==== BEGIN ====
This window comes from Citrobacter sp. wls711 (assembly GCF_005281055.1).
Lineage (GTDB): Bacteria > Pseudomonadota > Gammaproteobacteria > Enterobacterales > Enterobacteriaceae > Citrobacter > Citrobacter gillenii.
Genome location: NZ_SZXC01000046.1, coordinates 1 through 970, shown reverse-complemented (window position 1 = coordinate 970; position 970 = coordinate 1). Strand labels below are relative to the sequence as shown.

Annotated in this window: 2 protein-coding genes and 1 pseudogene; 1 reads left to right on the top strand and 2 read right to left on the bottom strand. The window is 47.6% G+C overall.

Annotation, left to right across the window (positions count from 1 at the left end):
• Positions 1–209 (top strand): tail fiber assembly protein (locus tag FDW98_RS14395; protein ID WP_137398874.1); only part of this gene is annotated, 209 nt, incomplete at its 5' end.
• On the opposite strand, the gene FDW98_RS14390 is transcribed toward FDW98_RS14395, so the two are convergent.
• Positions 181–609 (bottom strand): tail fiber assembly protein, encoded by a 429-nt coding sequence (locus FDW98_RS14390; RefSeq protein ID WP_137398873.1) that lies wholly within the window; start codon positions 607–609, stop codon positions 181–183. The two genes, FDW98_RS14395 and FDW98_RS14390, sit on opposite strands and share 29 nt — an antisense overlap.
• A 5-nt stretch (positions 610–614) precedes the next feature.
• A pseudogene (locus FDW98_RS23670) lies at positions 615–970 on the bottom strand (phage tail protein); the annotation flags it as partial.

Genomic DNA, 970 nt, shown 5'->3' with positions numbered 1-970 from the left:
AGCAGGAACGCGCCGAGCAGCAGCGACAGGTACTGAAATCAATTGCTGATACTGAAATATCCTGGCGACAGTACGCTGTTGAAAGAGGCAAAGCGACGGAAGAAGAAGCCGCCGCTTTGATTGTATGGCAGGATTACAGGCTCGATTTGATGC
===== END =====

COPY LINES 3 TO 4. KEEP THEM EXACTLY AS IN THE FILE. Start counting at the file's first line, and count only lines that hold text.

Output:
Genome location: NZ_SZXC01000046.1, coordinates 1 through 970, shown reverse-complemented (window position 1 = coordinate 970; position 970 = coordinate 1). Strand labels below are relative to the sequence as shown.

Annotated in this window: 2 protein-coding genes and 1 pseudogene; 1 reads left to right on the top strand and 2 read right to left on the bottom strand. The window is 47.6% G+C overall.